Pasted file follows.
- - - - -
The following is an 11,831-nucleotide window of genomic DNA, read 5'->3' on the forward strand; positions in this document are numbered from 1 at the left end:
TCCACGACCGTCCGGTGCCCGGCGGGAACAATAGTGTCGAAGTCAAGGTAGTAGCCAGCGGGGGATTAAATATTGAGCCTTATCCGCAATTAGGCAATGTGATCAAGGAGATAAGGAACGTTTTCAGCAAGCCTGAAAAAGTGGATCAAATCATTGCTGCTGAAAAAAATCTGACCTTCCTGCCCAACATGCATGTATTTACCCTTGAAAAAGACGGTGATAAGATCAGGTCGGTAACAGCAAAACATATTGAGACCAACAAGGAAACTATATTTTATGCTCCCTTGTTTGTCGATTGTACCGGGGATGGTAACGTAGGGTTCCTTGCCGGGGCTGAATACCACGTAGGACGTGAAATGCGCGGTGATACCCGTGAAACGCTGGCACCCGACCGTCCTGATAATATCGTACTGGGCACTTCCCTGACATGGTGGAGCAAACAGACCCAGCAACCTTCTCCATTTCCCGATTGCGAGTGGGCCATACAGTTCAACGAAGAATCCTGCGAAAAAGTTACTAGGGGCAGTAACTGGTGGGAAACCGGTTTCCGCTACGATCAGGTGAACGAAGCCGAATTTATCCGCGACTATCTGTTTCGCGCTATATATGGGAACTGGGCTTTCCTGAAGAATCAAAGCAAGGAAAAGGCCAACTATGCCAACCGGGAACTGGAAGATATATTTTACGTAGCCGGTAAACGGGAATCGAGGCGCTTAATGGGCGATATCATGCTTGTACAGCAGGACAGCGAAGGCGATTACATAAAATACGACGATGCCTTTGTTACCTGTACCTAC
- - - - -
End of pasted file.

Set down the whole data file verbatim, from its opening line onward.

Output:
The following is an 11,831-nucleotide window of genomic DNA, read 5'->3' on the forward strand; positions in this document are numbered from 1 at the left end:
TCCACGACCGTCCGGTGCCCGGCGGGAACAATAGTGTCGAAGTCAAGGTAGTAGCCAGCGGGGGATTAAATATTGAGCCTTATCCGCAATTAGGCAATGTGATCAAGGAGATAAGGAACGTTTTCAGCAAGCCTGAAAAAGTGGATCAAATCATTGCTGCTGAAAAAAATCTGACCTTCCTGCCCAACATGCATGTATTTACCCTTGAAAAAGACGGTGATAAGATCAGGTCGGTAACAGCAAAACATATTGAGACCAACAAGGAAACTATATTTTATGCTCCCTTGTTTGTCGATTGTACCGGGGATGGTAACGTAGGGTTCCTTGCCGGGGCTGAATACCACGTAGGACGTGAAATGCGCGGTGATACCCGTGAAACGCTGGCACCCGACCGTCCTGATAATATCGTACTGGGCACTTCCCTGACATGGTGGAGCAAACAGACCCAGCAACCTTCTCCATTTCCCGATTGCGAGTGGGCCATACAGTTCAACGAAGAATCCTGCGAAAAAGTTACTAGGGGCAGTAACTGGTGGGAAACCGGTTTCCGCTACGATCAGGTGAACGAAGCCGAATTTATCCGCGACTATCTGTTTCGCGCTATATATGGGAACTGGGCTTTCCTGAAGAATCAAAGCAAGGAAAAGGCCAACTATGCCAACCGGGAACTGGAAGATATATTTTACGTAGCCGGTAAACGGGAATCGAGGCGCTTAATGGGCGATATCATGCTTGTACAGCAGGACAGCGAAGGCGATTACATAAAATACGACGATGCCTTTGTTACCTGTACCTAC